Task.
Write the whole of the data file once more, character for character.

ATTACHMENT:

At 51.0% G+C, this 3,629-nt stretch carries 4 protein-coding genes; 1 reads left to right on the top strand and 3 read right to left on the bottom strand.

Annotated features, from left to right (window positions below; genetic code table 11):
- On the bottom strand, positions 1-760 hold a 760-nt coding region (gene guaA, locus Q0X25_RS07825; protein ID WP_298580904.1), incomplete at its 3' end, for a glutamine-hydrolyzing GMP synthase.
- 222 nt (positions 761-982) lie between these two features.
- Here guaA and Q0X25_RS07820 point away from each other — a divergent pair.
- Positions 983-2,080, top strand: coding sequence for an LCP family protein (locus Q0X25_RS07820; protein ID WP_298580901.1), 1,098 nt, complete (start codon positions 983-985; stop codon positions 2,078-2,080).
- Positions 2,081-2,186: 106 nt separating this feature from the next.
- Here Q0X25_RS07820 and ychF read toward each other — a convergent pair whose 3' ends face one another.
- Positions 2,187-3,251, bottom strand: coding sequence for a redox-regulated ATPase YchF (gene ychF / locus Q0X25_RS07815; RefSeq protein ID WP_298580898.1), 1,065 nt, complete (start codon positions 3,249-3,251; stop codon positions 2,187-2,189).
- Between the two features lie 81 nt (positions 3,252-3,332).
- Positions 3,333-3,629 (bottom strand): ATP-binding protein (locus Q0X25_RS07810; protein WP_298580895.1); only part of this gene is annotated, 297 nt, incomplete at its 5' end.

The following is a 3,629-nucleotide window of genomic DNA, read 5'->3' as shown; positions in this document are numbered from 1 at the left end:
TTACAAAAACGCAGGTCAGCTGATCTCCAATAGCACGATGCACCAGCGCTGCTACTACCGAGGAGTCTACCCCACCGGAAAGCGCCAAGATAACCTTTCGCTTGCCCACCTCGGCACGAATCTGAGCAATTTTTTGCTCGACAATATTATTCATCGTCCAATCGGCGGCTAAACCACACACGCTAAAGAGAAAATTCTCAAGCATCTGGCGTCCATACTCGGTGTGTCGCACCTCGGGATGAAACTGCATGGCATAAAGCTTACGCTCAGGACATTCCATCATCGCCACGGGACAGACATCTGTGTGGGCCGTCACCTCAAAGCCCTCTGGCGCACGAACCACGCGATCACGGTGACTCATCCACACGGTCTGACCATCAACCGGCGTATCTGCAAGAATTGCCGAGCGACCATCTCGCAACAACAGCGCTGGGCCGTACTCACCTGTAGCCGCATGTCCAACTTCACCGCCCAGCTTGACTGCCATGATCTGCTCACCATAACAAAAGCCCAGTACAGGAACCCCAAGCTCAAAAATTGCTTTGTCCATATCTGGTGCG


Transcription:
At 51.0% G+C, this 3,629-nt stretch carries 4 protein-coding genes; 1 reads left to right on the top strand and 3 read right to left on the bottom strand.

Annotated features, from left to right (window positions below; genetic code table 11):
- On the bottom strand, positions 1-760 hold a 760-nt coding region (gene guaA, locus Q0X25_RS07825; protein ID WP_298580904.1), incomplete at its 3' end, for a glutamine-hydrolyzing GMP synthase.
- 222 nt (positions 761-982) lie between these two features.
- Here guaA and Q0X25_RS07820 point away from each other — a divergent pair.
- Positions 983-2,080, top strand: coding sequence for an LCP family protein (locus Q0X25_RS07820; protein ID WP_298580901.1), 1,098 nt, complete (start codon positions 983-985; stop codon positions 2,078-2,080).
- Positions 2,081-2,186: 106 nt separating this feature from the next.
- Here Q0X25_RS07820 and ychF read toward each other — a convergent pair whose 3' ends face one another.
- Positions 2,187-3,251, bottom strand: coding sequence for a redox-regulated ATPase YchF (gene ychF / locus Q0X25_RS07815; RefSeq protein ID WP_298580898.1), 1,065 nt, complete (start codon positions 3,249-3,251; stop codon positions 2,187-2,189).
- Between the two features lie 81 nt (positions 3,252-3,332).
- Positions 3,333-3,629 (bottom strand): ATP-binding protein (locus Q0X25_RS07810; protein WP_298580895.1); only part of this gene is annotated, 297 nt, incomplete at its 5' end.

The following is a 3,629-nucleotide window of genomic DNA, read 5'->3' as shown; positions in this document are numbered from 1 at the left end:
TTACAAAAACGCAGGTCAGCTGATCTCCAATAGCACGATGCACCAGCGCTGCTACTACCGAGGAGTCTACCCCACCGGAAAGCGCCAAGATAACCTTTCGCTTGCCCACCTCGGCACGAATCTGAGCAATTTTTTGCTCGACAATATTATTCATCGTCCAATCGGCGGCTAAACCACACACGCTAAAGAGAAAATTCTCAAGCATCTGGCGTCCATACTCGGTGTGTCGCACCTCGGGATGAAACTGCATGGCATAAAGCTTACGCTCAGGACATTCCATCATCGCCACGGGACAGACATCTGTGTGGGCCGTCACCTCAAAGCCCTCTGGCGCACGAACCACGCGATCACGGTGACTCATCCACACGGTCTGACCATCAACCGGCGTATCTGCAAGAATTGCCGAGCGACCATCTCGCAACAACAGCGCTGGGCCGTACTCACCTGTAGCCGCATGTCCAACTTCACCGCCCAGCTTGACTGCCATGATCTGCTCACCATAACAAAAGCCCAGTACAGGAACCCCAAGCTCAAAAATTGCTTTGTCCATATCTGGTGCG